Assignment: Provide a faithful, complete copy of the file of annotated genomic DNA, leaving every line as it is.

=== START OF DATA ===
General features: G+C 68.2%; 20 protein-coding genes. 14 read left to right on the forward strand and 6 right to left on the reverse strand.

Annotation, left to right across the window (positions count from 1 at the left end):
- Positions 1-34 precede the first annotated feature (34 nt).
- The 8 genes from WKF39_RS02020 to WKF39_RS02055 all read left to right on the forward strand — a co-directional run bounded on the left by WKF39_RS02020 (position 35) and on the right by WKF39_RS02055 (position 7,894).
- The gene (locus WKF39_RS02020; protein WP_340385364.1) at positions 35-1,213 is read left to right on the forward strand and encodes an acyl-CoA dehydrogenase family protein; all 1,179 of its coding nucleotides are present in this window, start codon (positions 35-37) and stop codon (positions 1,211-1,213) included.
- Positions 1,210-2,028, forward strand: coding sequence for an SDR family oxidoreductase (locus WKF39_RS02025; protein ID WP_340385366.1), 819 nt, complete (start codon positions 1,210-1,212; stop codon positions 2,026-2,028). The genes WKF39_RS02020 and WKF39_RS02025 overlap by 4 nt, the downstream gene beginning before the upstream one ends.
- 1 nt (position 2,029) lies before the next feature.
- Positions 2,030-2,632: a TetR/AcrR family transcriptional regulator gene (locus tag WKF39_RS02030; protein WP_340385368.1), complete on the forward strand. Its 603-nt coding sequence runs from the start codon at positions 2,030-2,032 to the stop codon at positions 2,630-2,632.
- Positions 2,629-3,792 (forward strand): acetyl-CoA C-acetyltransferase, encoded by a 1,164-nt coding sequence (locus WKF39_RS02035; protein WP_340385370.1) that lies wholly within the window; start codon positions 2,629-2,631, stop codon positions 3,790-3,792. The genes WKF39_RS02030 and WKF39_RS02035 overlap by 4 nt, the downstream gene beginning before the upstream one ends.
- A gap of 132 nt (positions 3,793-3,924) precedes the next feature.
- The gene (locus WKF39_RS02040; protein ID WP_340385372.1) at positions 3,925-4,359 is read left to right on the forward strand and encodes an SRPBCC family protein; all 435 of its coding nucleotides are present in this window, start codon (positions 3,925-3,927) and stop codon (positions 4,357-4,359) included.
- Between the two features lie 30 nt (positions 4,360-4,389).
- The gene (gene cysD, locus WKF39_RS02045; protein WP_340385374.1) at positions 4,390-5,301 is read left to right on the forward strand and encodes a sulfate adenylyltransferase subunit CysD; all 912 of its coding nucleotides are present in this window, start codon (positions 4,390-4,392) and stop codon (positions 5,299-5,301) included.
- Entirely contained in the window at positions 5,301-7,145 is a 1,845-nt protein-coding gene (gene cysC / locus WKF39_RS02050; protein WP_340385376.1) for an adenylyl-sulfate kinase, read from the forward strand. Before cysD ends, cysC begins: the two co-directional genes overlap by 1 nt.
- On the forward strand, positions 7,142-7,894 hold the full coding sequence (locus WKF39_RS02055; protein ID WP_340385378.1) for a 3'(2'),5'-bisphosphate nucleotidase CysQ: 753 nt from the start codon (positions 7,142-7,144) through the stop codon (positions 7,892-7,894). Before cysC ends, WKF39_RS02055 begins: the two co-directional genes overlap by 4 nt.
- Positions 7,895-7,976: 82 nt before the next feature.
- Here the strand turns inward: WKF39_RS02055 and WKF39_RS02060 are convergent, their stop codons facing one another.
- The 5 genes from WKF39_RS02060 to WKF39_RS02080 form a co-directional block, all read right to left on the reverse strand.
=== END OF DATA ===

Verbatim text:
General features: G+C 68.2%; 20 protein-coding genes. 14 read left to right on the forward strand and 6 right to left on the reverse strand.

Annotation, left to right across the window (positions count from 1 at the left end):
- Positions 1-34 precede the first annotated feature (34 nt).
- The 8 genes from WKF39_RS02020 to WKF39_RS02055 all read left to right on the forward strand — a co-directional run bounded on the left by WKF39_RS02020 (position 35) and on the right by WKF39_RS02055 (position 7,894).
- The gene (locus WKF39_RS02020; protein WP_340385364.1) at positions 35-1,213 is read left to right on the forward strand and encodes an acyl-CoA dehydrogenase family protein; all 1,179 of its coding nucleotides are present in this window, start codon (positions 35-37) and stop codon (positions 1,211-1,213) included.
- Positions 1,210-2,028, forward strand: coding sequence for an SDR family oxidoreductase (locus WKF39_RS02025; protein ID WP_340385366.1), 819 nt, complete (start codon positions 1,210-1,212; stop codon positions 2,026-2,028). The genes WKF39_RS02020 and WKF39_RS02025 overlap by 4 nt, the downstream gene beginning before the upstream one ends.
- 1 nt (position 2,029) lies before the next feature.
- Positions 2,030-2,632: a TetR/AcrR family transcriptional regulator gene (locus tag WKF39_RS02030; protein WP_340385368.1), complete on the forward strand. Its 603-nt coding sequence runs from the start codon at positions 2,030-2,032 to the stop codon at positions 2,630-2,632.
- Positions 2,629-3,792 (forward strand): acetyl-CoA C-acetyltransferase, encoded by a 1,164-nt coding sequence (locus WKF39_RS02035; protein WP_340385370.1) that lies wholly within the window; start codon positions 2,629-2,631, stop codon positions 3,790-3,792. The genes WKF39_RS02030 and WKF39_RS02035 overlap by 4 nt, the downstream gene beginning before the upstream one ends.
- A gap of 132 nt (positions 3,793-3,924) precedes the next feature.
- The gene (locus WKF39_RS02040; protein ID WP_340385372.1) at positions 3,925-4,359 is read left to right on the forward strand and encodes an SRPBCC family protein; all 435 of its coding nucleotides are present in this window, start codon (positions 3,925-3,927) and stop codon (positions 4,357-4,359) included.
- Between the two features lie 30 nt (positions 4,360-4,389).
- The gene (gene cysD, locus WKF39_RS02045; protein WP_340385374.1) at positions 4,390-5,301 is read left to right on the forward strand and encodes a sulfate adenylyltransferase subunit CysD; all 912 of its coding nucleotides are present in this window, start codon (positions 4,390-4,392) and stop codon (positions 5,299-5,301) included.
- Entirely contained in the window at positions 5,301-7,145 is a 1,845-nt protein-coding gene (gene cysC / locus WKF39_RS02050; protein WP_340385376.1) for an adenylyl-sulfate kinase, read from the forward strand. Before cysD ends, cysC begins: the two co-directional genes overlap by 1 nt.
- On the forward strand, positions 7,142-7,894 hold the full coding sequence (locus WKF39_RS02055; protein ID WP_340385378.1) for a 3'(2'),5'-bisphosphate nucleotidase CysQ: 753 nt from the start codon (positions 7,142-7,144) through the stop codon (positions 7,892-7,894). Before cysC ends, WKF39_RS02055 begins: the two co-directional genes overlap by 4 nt.
- Positions 7,895-7,976: 82 nt before the next feature.
- Here the strand turns inward: WKF39_RS02055 and WKF39_RS02060 are convergent, their stop codons facing one another.
- The 5 genes from WKF39_RS02060 to WKF39_RS02080 form a co-directional block, all read right to left on the reverse strand.